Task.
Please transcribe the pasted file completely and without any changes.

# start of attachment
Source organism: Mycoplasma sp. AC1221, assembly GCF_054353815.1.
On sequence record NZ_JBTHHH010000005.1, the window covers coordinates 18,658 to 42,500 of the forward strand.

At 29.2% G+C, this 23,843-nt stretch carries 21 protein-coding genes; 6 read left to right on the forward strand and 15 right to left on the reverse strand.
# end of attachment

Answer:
Source organism: Mycoplasma sp. AC1221, assembly GCF_054353815.1.
On sequence record NZ_JBTHHH010000005.1, the window covers coordinates 18,658 to 42,500 of the forward strand.

At 29.2% G+C, this 23,843-nt stretch carries 21 protein-coding genes; 6 read left to right on the forward strand and 15 right to left on the reverse strand.